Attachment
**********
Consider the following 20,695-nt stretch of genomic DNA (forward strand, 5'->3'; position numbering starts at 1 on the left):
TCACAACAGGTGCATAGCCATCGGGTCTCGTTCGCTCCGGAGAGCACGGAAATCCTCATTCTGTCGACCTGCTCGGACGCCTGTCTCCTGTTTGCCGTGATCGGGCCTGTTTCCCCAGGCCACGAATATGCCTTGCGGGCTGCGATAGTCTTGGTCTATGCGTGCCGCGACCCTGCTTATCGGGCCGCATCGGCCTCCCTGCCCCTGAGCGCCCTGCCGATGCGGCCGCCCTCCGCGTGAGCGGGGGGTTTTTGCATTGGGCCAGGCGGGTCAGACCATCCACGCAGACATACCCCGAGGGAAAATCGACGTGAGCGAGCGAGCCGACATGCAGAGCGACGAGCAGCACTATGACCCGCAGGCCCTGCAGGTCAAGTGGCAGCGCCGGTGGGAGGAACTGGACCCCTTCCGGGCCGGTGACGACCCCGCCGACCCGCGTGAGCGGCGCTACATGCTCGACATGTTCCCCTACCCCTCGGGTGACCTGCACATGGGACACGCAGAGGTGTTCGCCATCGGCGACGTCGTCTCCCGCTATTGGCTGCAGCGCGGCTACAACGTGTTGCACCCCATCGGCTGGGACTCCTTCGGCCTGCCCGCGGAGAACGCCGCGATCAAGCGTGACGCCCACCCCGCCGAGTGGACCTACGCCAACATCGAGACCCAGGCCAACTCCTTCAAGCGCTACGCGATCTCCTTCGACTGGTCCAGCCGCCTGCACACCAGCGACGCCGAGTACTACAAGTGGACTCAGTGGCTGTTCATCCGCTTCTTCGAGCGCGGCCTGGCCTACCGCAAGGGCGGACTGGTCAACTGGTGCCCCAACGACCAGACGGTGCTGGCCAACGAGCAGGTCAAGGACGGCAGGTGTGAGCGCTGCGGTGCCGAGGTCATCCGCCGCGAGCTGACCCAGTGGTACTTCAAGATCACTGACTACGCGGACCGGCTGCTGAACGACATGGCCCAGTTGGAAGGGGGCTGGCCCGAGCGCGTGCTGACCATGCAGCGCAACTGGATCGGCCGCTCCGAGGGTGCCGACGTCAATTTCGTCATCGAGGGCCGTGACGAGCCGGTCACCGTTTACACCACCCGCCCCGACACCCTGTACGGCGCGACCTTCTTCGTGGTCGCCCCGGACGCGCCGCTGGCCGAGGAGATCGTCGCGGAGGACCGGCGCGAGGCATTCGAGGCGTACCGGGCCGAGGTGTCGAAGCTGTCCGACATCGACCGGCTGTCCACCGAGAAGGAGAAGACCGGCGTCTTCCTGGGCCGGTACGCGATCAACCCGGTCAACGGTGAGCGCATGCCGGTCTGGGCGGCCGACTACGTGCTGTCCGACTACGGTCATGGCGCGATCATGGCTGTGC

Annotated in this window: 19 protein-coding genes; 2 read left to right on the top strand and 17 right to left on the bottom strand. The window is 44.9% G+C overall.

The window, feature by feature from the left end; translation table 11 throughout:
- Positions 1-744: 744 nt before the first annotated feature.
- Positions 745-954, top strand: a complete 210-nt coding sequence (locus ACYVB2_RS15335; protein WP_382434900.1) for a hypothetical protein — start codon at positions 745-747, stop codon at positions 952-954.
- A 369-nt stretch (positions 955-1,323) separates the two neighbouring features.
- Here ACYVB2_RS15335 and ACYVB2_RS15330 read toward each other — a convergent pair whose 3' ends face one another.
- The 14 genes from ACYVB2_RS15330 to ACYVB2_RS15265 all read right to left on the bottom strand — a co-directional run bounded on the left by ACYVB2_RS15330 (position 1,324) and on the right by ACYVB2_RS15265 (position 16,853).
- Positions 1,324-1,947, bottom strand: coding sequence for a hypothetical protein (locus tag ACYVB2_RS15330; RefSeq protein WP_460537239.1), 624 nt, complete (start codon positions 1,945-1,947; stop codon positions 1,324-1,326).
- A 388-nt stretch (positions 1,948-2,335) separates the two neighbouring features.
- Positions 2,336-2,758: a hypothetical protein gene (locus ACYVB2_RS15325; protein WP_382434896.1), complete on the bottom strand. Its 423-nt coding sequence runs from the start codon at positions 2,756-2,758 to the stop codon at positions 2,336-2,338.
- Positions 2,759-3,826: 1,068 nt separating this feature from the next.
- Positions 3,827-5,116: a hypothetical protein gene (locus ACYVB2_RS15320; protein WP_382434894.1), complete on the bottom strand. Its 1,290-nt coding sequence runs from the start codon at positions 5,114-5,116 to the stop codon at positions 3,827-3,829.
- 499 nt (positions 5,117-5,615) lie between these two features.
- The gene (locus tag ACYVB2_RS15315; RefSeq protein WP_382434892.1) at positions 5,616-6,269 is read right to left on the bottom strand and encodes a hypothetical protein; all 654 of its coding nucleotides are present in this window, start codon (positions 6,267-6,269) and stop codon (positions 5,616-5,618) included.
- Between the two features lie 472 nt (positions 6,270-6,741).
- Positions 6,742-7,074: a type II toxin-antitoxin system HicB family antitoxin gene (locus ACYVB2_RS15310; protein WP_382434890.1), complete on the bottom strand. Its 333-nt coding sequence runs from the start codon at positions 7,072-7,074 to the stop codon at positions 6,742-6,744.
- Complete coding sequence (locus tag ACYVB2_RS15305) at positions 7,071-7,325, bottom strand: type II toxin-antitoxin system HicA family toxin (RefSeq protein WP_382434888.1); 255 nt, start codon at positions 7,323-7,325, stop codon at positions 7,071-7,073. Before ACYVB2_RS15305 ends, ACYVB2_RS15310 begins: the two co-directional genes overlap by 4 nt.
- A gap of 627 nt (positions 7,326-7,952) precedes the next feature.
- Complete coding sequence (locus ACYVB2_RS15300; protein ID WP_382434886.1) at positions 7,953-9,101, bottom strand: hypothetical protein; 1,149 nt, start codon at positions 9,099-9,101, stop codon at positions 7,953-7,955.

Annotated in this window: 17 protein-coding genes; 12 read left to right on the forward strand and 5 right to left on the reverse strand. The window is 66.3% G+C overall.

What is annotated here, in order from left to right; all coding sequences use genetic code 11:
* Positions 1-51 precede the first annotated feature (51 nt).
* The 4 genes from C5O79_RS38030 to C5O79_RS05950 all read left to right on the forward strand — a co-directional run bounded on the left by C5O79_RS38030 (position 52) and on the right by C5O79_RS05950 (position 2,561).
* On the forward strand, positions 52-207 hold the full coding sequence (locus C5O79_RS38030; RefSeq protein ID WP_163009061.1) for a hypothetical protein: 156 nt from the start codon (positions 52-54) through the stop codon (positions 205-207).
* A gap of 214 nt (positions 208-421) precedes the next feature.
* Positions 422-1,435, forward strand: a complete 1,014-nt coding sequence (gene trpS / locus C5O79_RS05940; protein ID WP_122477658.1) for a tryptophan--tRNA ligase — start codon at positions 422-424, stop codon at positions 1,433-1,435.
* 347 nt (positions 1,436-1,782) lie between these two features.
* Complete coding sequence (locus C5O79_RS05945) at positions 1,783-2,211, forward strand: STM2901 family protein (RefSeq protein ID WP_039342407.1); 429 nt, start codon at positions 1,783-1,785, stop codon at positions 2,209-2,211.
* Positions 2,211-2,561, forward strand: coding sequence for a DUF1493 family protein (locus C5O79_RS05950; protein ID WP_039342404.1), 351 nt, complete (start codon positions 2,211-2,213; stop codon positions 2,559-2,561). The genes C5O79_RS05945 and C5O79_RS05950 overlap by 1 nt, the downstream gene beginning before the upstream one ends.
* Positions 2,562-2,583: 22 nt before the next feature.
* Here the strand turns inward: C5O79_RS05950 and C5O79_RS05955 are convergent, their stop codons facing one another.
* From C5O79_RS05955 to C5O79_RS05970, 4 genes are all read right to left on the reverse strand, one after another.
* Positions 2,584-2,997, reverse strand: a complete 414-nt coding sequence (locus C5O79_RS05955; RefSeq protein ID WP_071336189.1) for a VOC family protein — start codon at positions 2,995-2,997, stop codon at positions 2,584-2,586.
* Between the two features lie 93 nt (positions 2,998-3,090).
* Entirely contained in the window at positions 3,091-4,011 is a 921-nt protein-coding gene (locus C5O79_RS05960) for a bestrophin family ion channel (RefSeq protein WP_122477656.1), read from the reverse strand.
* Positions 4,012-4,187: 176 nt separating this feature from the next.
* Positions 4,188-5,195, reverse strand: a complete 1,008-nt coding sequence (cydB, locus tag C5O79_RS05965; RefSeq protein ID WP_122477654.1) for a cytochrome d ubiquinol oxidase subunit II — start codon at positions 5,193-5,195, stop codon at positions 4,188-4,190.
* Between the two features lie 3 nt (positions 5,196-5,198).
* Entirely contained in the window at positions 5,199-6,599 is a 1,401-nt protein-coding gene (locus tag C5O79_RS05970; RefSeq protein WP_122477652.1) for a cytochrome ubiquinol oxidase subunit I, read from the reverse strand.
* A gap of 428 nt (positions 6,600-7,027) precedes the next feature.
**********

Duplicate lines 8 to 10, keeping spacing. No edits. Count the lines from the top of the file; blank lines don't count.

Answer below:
- Here ACYVB2_RS15335 and ACYVB2_RS15330 read toward each other — a convergent pair whose 3' ends face one another.
- The 14 genes from ACYVB2_RS15330 to ACYVB2_RS15265 all read right to left on the bottom strand — a co-directional run bounded on the left by ACYVB2_RS15330 (position 1,324) and on the right by ACYVB2_RS15265 (position 16,853).
- Positions 1,324-1,947, bottom strand: coding sequence for a hypothetical protein (locus tag ACYVB2_RS15330; RefSeq protein WP_460537239.1), 624 nt, complete (start codon positions 1,945-1,947; stop codon positions 1,324-1,326).